The festival was banking on the fact that most will not care about this, but I kept thinking, "I do." 

On the other hand, I heard many people say that Lockn' is their favorite festival and there's good reason for that. The collection of national talent, and cross band jamming, rivals the initial years of Bonnaroo, and takes place in the gorgeous Virginia Blue Ridge Mountains. Seeing your favorite artists play inspired, collaborative music in such a beautiful setting should be, and probably will be, a winning combination for years to come.

Overall we had a great experience. We camped in the car camping area and split half our time in general admission and half the time backstage watching the massive production efforts it takes to put on an event.  
WSMFP for their Sunday dusk set
Here's a rundown of my highlights:

Thursday September 4
The Wood Brothers:  My first time seeing them after spending countless hours listening to their albums, and they lived up to it all!  These guys are the real deal and they can hang with larger productions of national acts.
Oliver Wood  (Photo by G Milo Farineau)
I want to thank G. Milo Farineau for the use of his amazing photos!  You can find him here.

Lettuce:  They are led by the jazz-based guitarist Eric Krasno and are easily one of the hottest instrumental bands out there.  Their jazz/funk combination is driven by drummer Adam Deitch who can make a drum machine look sloppy.  One of those bands that just make everyone move.  

Umphrey's McGee: This band exists both in and out of the jam-band world. Their audience comes from the jam-band scene, but their music is tight and very coherent.  Their rendition of Floyd's "Shine On You Crazy Diamond" was sonic perfection and played with that special Gilmore-touch that few guitarists can ever achieve.

String Cheese: Possibly the MVP of Lockn. These guys seemed to really enjoy being on-stage all 4 sets and were focused and energetic the entire time.

Friday September 5
People's Blues of Richmond: The local boys who won the fan vote to play the festival.  They put on a great set and had no problem getting the early crowd engaged with them and filling up the massive stage with their raucous 3-piece sound.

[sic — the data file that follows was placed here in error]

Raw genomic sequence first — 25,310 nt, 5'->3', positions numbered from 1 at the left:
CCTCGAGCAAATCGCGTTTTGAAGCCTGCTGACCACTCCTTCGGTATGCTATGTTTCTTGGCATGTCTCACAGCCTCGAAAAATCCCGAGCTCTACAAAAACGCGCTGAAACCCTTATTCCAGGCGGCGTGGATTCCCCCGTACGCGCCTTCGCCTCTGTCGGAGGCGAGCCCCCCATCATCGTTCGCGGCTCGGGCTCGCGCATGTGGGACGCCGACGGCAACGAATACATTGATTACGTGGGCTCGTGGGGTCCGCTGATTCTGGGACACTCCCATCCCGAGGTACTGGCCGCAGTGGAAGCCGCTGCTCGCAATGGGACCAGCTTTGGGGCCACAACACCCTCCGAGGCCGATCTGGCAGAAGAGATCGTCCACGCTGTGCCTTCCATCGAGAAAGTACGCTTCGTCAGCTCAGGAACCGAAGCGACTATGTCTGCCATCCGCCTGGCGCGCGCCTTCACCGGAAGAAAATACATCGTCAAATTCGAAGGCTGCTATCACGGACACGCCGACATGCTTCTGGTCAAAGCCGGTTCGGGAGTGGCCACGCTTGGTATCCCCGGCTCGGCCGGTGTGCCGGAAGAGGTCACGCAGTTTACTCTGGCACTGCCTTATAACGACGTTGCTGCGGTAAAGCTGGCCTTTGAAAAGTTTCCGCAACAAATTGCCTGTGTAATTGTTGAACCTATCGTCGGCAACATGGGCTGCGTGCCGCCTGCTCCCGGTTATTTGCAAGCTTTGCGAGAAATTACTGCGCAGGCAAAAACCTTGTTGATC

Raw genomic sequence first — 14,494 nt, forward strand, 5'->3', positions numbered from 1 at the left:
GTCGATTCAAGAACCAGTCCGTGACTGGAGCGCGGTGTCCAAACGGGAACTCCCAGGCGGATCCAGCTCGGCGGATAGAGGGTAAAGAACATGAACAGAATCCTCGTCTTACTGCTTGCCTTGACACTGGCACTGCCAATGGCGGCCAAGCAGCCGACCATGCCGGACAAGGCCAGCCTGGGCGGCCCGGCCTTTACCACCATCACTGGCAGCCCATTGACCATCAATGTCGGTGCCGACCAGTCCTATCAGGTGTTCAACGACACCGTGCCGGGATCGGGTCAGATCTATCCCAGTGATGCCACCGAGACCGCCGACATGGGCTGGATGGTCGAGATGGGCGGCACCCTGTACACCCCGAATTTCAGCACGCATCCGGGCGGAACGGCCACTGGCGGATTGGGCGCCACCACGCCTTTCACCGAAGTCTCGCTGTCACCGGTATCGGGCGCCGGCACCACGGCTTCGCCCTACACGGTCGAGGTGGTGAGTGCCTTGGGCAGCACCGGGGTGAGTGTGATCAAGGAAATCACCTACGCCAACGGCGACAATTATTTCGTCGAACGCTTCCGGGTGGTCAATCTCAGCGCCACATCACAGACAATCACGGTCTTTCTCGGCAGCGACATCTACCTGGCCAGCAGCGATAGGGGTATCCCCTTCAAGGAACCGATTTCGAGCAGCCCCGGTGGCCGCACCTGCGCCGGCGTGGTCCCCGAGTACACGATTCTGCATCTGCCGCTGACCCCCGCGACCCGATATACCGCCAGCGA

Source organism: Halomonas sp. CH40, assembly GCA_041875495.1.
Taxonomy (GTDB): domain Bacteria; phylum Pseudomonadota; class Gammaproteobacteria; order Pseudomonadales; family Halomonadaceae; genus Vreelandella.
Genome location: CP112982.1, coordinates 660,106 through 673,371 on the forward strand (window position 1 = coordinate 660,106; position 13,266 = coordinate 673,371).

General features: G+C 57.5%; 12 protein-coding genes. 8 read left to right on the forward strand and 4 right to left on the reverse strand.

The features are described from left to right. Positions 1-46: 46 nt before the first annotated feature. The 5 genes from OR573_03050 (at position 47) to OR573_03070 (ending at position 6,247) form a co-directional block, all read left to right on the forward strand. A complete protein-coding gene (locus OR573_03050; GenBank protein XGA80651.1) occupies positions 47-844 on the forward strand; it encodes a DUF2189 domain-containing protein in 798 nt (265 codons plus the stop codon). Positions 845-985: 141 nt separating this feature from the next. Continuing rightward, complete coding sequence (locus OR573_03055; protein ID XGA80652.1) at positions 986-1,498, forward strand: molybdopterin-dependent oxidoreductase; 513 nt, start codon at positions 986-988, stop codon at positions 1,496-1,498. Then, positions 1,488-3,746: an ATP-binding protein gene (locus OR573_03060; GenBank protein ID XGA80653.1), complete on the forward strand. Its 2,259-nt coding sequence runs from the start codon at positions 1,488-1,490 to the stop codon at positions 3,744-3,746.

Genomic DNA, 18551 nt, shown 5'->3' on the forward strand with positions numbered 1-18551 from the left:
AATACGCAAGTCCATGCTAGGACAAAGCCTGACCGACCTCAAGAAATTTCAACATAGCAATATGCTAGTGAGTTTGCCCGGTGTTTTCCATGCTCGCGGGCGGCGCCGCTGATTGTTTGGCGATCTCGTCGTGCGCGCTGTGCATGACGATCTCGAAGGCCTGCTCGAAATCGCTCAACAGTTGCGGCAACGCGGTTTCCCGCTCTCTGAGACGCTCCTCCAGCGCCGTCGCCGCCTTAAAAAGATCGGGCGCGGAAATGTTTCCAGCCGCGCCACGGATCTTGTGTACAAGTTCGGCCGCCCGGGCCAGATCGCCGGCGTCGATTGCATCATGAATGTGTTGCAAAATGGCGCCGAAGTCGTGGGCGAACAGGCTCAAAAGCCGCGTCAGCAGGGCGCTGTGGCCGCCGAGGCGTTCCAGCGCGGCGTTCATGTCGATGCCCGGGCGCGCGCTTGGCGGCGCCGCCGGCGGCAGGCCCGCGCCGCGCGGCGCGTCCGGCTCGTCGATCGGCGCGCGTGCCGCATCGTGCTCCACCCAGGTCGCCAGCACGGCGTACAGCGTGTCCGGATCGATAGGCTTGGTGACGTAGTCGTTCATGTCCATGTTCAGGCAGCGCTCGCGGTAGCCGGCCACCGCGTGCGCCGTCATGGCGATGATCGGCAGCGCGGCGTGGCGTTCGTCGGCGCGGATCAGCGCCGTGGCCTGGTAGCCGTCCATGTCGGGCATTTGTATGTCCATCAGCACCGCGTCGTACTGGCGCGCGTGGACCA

Tauk: One of the few bands that will benefit the most from new people seeing them.  They, like Lettuce, are completely instrumental, and also like Lettuce, are not hindered by that fact.

Bill Kreutzmann's Locknstep All-Stars:  Unfortunately this set lived up to my expectations. Perfunctory renditions of Dead's originals and cover songs. Appearances by Keller Williams on "They Love Each Other" and "Bird Song," and Taj Mahal on "Stagger Lee" helped, but were not enough to kick the set into new or exciting territory.  Papa Mali singing "Wharf Rat" should just be stricken from the record.

String Cheese: Again, the highlight of the day as they played around with solid, earth-shattering funk grooves and let Kang soar over top.  Sam Bush sat in with his fiddle on "Colorado Bluebird Sky."

Phil and Friends: I've spoken to enough seasoned dead-heads to confirm that it wasn't just me, this set was one of the biggest disappointments in the whole festival.  No energy, everyone just going through the motions. Last year the Further set was one of the absolute highlights, but this year's Phil and Friends just wasn't working.

Saturday September 6
I had to drive to Charlotte for a BDL gig so I missed all of this, but I got credible reports that the Steve Winwood/Panic set was one of the best sets of the entire festival.